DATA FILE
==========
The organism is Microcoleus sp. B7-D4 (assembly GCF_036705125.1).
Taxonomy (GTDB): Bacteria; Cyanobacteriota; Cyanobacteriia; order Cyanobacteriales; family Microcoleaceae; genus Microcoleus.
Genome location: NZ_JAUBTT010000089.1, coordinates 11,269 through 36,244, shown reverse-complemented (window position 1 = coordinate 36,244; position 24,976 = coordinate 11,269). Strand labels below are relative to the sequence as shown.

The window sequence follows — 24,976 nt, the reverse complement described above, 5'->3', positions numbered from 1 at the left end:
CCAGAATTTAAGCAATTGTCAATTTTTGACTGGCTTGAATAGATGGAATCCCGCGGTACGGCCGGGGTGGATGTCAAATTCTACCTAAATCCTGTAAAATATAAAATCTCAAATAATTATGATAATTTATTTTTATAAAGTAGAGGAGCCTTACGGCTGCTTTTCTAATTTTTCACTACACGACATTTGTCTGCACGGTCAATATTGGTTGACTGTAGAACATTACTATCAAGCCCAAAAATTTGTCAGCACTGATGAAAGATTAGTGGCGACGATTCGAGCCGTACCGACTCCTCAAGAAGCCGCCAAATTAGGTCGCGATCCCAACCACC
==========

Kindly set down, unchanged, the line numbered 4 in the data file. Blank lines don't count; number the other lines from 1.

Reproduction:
The window sequence follows — 24,976 nt, the reverse complement described above, 5'->3', positions numbered from 1 at the left end: